PhD Doctoral Programme in
Programme Director: Malcolm Tight
Programme Administrator: Alison Sedgwick
Tel: +44 (0) 1524 592685
This part-time structured PhD programme, over 4 - 5 years is a well established and successful route to a professional doctorate. It is aimed at academics, academic managers, educational developers, and others working within higher and further education. The programme is structured, supported and assessed through modules which involve directed study and residential teaching. Students focus on their final research thesis from the third year onwards.
It is designed to offer an experience of undertaking and completing a PhD that capitalises on eight important characteristics:
- You study within a cohort of fellow participants who act as critical friends and an informal support network during the programme and a continued network throughout your career;
- You are supported at a distance but also at residentials which enable participants to meet and socialise , engage in one to one tutorials and participate in seminars and lectures;
- This support is provided by a world leading group of researchers/practitioners which gives you structured access to the culture of contemporary research;
- Participants regularly publish papers as a core activity within the first two years of the programme, as well as publications that build on a thesis;
- The programme incorporates ongoing research training which supports your work on your assignments and thesis.
- You gain a PhD, rather than an EdD, from completing the programme;
- You benefit from a dedicated team within our postgraduate office;
- Alumni of the programme have gone on to occupy influential positions in the community of higher education researchers, managers, practitioners and policy makers;
This is one of two doctoral programmes taught by researchers from here@lancaster. There are two major differences between these two programmes. Firstly, the programme described on this page requires attendance four times a year in the first two years at week-long residentials. Secondly, although the content of the two programmes is broadly similar, this programme has a module on the links between work and learning whilst the wholly online doctoral programme replaces this module with one on Evaluative Practice with a focus on Higher Education.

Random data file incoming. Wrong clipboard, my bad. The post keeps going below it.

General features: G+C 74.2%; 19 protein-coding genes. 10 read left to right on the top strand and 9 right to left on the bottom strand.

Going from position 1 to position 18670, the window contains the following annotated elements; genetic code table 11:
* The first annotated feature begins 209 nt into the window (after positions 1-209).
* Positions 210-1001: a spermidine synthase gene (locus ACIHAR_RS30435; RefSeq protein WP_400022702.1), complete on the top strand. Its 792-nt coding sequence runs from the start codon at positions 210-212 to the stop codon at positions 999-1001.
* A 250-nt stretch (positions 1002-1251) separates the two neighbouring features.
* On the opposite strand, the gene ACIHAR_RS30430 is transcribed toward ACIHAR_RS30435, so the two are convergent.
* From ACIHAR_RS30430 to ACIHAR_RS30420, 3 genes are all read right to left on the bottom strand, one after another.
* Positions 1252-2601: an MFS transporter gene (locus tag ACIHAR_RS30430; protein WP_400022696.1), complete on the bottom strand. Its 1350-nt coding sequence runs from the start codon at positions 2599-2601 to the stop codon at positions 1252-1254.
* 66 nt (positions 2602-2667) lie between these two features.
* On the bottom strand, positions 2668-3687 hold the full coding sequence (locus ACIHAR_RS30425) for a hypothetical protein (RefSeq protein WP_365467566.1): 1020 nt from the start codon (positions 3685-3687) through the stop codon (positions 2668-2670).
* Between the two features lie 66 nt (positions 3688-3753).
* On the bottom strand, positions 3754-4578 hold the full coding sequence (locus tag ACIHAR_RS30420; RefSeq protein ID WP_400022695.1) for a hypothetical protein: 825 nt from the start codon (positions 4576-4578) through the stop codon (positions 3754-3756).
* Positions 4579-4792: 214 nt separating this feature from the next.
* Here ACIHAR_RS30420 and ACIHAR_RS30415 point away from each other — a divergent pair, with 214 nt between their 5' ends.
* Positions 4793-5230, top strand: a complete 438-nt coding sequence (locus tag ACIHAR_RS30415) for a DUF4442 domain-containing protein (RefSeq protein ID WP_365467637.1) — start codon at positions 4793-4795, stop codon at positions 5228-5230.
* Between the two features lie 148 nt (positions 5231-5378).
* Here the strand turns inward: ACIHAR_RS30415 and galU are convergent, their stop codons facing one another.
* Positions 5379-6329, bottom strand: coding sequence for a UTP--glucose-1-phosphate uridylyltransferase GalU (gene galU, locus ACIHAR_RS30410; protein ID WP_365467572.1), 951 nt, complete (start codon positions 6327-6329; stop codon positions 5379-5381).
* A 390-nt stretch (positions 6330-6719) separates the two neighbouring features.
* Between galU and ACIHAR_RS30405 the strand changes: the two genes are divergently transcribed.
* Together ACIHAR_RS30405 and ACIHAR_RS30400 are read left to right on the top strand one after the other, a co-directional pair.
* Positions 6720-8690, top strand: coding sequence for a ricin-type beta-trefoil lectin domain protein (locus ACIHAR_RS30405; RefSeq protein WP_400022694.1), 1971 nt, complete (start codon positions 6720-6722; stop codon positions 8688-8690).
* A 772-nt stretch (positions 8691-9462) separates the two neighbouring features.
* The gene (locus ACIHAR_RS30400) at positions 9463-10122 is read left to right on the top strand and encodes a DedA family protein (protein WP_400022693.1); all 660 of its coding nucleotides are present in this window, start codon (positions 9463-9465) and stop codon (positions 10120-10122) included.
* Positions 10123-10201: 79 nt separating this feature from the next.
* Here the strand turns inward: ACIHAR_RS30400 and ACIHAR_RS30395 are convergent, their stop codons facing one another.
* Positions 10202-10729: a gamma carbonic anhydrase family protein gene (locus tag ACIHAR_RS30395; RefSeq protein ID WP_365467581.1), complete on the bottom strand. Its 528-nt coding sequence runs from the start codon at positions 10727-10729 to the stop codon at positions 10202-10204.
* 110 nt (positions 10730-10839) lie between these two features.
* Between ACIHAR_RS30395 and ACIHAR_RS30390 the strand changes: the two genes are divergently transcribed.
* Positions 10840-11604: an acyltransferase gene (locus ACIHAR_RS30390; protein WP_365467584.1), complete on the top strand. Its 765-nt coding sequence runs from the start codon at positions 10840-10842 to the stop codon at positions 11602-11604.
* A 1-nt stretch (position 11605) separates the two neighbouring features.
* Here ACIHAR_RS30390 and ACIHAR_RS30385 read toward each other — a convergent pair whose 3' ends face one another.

The programme's design depends heavily upon building a mutually supportive spirit among a group of people with overlapping professional and academic interests. Our current participants tell us that this is one of the most successful and valuable elements of the programme.
Although much of the programme is done at a distance it is not a distance learning programme and attendance at the residentials is mandatory.
The aim of the programme is to provide an opportunity for experienced professionals to become autonomous researchers and to gain deeper and more critical insight into their own and others' professional practices and concerns.
The main objectives are to enable the programme participant to:
- acquire competency as an autonomous researcher, able to plan and carry out research, and use and disseminate its outcomes and implications
- make an original contribution to knowledge through their own research
- understand the nature, origins and uses of theory and of theoretical frameworks
- analyse their working situation with the help of insights from theory, empirical research and practitioner-generated knowledge
- evaluate and apply the research of others to issues emerging in their working situation
- understand academic research as a form of professional practice, complementary to and in conversation with other communities of practice
- demonstrate intellectual leadership by developmental, managerial or dissemination activity across communities of practice